Friday, March 13, 2009

'Daily Show' Massacre: Jon Stewart as a New Brand of Media Critic

It was so brutal last night, when Jon Stewart absolutely destroyed CNBC's Jim Cramer's will to live during his Daily Show interview that I almost felt badly for Cramer. Thought he'd burst into tears at any moment. He was reduced to a quivering shell. (The first part of the three-part interview is below, link here.)


Several interview post-mortems have called Stewart a new kind of fearless media critic who's doing the work that the "real" journalists won't do, which is holding pundits accountable for what they say on the air and for the impact of those words on others. In the case of the CNBC analysts (Cramer, et al), Stewart's point was that when they urge people to "Buy! Buy! Buy!" stocks in certain companies, people listen because CNBC bills itself as the place for insightful business news from experts in the field. But when their prognostications go awry, the commentators don't own the responsibility for their words . . . until Stewart skewers them, as was Cramer's case last night. THEN they finally admit that mistakes were made.

The Atlantic's James Fallows, author of a fantastic book on the media called Breaking the News, likened Stewart's interview with Cramer to interviews by the ground-breaking Edward R. Murrow, noting, "I thought Stewart, without excessive showboating, did the journalistic sensibility proud."

The New York Times' media reporter Brian Stelter observed: "Mr. Stewart questioned Mr. Cramer about the perception that CNBC acts as a cheerleader for the investment community. 'The financial news industry is not just guilty of a sin of omission but a sin of commission,' Mr. Stewart said. Mr. Cramer agreed that he made a number of faulty predictions over the years."

The Associated Press described Stewart as "hammering" Cramer and telling the commentator that the fall-out from his and his colleagues' bad predictions was no joke. AP reported:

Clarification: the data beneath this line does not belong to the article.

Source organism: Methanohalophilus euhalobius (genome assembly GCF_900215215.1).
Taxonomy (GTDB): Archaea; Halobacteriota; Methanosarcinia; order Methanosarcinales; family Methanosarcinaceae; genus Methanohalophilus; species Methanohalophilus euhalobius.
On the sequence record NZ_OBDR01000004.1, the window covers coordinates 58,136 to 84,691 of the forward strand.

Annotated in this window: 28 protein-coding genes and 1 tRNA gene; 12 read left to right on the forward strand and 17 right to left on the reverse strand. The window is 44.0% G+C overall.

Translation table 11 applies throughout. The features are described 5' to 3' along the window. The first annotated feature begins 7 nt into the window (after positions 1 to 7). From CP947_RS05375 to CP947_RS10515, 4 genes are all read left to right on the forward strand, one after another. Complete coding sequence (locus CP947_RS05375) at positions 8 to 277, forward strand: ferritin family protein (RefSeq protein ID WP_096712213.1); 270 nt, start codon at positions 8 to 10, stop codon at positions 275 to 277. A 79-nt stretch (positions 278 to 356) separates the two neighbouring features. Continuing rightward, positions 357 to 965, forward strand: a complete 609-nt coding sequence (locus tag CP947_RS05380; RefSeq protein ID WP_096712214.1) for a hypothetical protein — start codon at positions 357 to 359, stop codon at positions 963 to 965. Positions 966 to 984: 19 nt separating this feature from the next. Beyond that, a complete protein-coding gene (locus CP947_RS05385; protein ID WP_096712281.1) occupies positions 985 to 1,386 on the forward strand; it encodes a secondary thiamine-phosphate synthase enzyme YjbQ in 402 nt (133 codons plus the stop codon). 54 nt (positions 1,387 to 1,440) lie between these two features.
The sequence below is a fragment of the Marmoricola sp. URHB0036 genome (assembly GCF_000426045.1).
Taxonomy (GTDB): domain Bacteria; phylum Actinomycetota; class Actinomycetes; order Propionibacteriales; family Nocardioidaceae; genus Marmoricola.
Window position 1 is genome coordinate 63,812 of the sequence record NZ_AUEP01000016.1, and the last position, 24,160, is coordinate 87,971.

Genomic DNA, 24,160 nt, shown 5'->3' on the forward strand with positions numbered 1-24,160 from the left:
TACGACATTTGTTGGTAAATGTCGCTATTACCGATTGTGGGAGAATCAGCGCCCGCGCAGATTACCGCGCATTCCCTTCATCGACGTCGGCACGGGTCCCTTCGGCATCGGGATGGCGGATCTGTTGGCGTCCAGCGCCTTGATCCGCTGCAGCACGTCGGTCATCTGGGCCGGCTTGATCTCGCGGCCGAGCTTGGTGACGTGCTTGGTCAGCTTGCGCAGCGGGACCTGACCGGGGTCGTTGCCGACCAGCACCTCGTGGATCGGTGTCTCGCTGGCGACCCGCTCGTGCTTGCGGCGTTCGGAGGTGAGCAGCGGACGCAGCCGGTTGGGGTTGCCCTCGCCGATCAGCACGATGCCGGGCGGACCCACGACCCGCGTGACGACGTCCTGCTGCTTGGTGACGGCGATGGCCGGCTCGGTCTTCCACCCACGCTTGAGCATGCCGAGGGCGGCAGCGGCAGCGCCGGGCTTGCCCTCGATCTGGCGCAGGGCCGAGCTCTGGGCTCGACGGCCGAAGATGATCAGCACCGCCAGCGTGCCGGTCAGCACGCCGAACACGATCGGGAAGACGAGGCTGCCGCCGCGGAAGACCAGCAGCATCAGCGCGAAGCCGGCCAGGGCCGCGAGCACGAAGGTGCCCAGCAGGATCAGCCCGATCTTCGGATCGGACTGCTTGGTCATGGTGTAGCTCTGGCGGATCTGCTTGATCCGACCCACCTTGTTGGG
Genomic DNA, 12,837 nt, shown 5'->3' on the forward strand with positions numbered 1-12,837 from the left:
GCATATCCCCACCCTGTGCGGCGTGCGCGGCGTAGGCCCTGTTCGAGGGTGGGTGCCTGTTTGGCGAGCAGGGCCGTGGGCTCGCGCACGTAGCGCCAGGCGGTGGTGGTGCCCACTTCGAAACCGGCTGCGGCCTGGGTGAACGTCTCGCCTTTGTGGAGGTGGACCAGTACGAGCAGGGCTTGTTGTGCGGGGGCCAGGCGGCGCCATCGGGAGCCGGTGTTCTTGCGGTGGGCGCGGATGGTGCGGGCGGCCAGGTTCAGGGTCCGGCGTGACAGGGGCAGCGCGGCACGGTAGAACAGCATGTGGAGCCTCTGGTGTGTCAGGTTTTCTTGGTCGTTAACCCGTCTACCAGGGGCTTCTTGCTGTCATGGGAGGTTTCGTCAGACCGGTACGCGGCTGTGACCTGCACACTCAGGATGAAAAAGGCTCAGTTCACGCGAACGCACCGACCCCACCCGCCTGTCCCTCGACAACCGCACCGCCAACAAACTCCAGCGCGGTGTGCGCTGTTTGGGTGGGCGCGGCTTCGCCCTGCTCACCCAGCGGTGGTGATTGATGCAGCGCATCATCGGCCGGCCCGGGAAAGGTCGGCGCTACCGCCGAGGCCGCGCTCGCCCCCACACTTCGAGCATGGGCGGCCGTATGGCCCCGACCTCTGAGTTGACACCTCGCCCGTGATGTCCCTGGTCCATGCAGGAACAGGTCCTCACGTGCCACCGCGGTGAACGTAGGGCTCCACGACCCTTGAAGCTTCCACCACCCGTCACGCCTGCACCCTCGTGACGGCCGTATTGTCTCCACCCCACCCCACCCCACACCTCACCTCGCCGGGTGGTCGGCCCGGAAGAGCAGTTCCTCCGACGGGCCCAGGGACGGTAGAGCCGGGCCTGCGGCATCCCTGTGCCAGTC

"Stewart said he and Cramer are both snake-oil salesmen, only The Daily Show is labeled as such. He claimed CNBC shirked its journalistic duty by believing corporate lies, rather than being an investigative 'powerful tool of illumination.' And he alleged CNBC was ultimately in bed with the businesses it covered -- that regular people's stocks and 401Ks were 'capitalizing your adventure.'"

This interview harkened back to Stewart's obliteration of CNN's Crossfire in 2004 where the comedian called the political pundits on the carpet for contributing nothing but negativism and bile to our national political discussions and asked them to just "stop." He was as ruthless then as he was last night. (FYI: The quality of the video below isn't great.)




I'm a regular viewer of political chat shows. Morning Joe. This Week with George Stephanopoulos. Fox News Sunday. Meet the Press (a shell of its former self from the Russert years). Hardball with Chris Matthews. But this particular interview, aired on COMEDY Central, was one of the toughest and on-the-money interviews I've seen in some time, even tougher than Katie Couric's Sarah Palin piece. When I turned off my TV last night, I was still stunned by what I'd witnessed.

2 comments:

Anonymous said...

While I enjoy watching Cramer every night, one must remember the show is primarily entertainment. The financial networks exist to promote their advertisers financial and investment products. Who would expect them to warn about the credit bubble or coming Washington national debt collapse which will destroy much of the remaining private wealth in America today or what this will do to the dollar, the stock market, bonds, gold or the real estate market?


China is now worried about their dangerous over investment in US Treasury obligations. Washington ’s long-term choice is either repudiation or monetization. For monetization to be effective, the depreciation in the dollar would have to be substantial and this in turn would dramatically raise prices of imports for American consumers which would mean a tremendous drop in foreign imports. Debt monetization would cause more disruption to exporting nations than selective repudiation of Treasury debt.

The Campaign to Cancel the Washington National Debt By 12/22/2013 Constitutional Amendment is starting now in the U.S. See: http://www.facebook.com/group.php?gid=67594690498&ref=ts

Thanks,

Ron with 30 plus years in the investment business and banking industry.

Howard said...

Why does it take a COMEDY show host to provide one of the most accurate and questioning interview of a business commentator and cheerleader? Perhaps we have allowed the infotainment lines to blur too far, without promoting a clearer link between advertisers and biases.

Many informative programming is really nothing more than an infomercial. Except in infomercials, at least you know who is paying the bill and what they are trying to support or sell. That isn't always clear on CNBC, FoxNews, CNN or any other, but it really isn't any different.